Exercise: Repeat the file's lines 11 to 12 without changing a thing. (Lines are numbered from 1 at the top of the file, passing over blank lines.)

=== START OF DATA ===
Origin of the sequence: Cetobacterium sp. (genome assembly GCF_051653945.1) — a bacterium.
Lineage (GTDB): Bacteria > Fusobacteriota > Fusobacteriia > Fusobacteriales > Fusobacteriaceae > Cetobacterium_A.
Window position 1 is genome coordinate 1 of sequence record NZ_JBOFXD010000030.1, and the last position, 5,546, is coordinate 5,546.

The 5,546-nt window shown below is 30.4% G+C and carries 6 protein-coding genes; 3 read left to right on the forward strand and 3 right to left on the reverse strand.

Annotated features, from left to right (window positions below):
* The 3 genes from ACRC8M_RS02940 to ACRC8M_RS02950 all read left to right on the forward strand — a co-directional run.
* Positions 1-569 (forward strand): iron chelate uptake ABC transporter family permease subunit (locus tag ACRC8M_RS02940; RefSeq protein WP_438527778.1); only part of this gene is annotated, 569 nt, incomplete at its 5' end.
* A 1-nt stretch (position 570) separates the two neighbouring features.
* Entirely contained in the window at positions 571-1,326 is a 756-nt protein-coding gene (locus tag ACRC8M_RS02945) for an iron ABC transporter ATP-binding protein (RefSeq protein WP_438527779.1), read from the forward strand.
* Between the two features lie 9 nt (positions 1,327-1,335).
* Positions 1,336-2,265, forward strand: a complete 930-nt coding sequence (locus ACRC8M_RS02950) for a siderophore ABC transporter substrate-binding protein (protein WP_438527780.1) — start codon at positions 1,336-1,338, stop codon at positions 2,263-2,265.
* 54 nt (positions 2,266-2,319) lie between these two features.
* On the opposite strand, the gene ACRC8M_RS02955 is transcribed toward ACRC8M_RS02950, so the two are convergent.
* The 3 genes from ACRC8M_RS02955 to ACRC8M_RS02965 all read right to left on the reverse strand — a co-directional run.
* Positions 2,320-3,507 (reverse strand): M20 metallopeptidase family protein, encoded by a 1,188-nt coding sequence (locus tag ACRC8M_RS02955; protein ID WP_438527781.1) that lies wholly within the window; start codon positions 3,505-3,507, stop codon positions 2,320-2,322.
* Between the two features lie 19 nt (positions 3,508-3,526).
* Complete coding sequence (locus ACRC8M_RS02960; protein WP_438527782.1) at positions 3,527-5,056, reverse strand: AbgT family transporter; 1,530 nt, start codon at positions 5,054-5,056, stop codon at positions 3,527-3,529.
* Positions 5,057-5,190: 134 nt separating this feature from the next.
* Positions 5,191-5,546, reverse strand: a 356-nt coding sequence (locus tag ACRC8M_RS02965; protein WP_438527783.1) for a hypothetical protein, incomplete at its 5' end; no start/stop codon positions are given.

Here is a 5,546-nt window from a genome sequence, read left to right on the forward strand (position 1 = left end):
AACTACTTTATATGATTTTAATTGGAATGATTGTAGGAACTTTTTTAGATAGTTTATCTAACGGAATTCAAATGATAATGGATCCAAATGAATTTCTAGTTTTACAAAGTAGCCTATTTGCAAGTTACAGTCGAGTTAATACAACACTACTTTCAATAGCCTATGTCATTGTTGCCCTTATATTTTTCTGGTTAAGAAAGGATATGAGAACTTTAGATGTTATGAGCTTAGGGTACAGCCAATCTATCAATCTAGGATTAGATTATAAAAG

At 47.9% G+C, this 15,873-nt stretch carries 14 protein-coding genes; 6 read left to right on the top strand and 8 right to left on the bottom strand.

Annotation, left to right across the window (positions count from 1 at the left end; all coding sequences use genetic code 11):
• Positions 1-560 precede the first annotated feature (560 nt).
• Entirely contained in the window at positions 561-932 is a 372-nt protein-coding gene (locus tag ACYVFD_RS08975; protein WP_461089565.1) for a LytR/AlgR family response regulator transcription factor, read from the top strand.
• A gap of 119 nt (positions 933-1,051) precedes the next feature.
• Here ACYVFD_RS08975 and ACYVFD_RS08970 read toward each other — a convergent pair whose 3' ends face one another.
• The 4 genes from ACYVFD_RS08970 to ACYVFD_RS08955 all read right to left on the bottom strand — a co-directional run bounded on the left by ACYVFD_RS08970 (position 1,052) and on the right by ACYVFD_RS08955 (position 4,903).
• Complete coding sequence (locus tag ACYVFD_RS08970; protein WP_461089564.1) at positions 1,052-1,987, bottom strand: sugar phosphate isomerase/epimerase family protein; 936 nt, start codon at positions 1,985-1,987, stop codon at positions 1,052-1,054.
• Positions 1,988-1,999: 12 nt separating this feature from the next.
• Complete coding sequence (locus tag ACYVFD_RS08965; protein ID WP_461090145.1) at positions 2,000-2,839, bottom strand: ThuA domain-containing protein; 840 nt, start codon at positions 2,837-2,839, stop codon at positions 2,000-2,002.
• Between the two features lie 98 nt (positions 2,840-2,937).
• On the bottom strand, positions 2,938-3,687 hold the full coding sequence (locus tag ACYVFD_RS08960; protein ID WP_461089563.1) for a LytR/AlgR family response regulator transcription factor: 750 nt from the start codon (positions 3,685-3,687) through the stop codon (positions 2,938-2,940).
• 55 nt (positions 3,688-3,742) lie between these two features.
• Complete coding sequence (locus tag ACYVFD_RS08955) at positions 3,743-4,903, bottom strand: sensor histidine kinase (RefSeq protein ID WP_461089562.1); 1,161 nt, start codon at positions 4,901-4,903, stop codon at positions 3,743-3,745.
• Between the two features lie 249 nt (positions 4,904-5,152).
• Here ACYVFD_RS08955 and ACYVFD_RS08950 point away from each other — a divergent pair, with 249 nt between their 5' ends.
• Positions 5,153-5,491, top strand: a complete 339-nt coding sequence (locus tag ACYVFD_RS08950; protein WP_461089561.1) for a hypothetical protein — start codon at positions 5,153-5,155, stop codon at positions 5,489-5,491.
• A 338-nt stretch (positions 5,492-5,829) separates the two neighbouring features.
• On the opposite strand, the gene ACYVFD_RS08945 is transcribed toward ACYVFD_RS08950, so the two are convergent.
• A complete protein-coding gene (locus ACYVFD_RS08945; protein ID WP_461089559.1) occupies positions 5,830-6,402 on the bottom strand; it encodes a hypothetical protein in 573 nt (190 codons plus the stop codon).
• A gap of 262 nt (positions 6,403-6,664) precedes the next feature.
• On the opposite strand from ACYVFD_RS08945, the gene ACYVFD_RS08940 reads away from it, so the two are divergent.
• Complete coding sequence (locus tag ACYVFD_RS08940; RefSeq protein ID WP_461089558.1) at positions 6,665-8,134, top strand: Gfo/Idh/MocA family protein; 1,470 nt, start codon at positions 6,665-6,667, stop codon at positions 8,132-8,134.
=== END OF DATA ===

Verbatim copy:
* Positions 1,336-2,265, forward strand: a complete 930-nt coding sequence (locus ACRC8M_RS02950) for a siderophore ABC transporter substrate-binding protein (protein WP_438527780.1) — start codon at positions 1,336-1,338, stop codon at positions 2,263-2,265.
* 54 nt (positions 2,266-2,319) lie between these two features.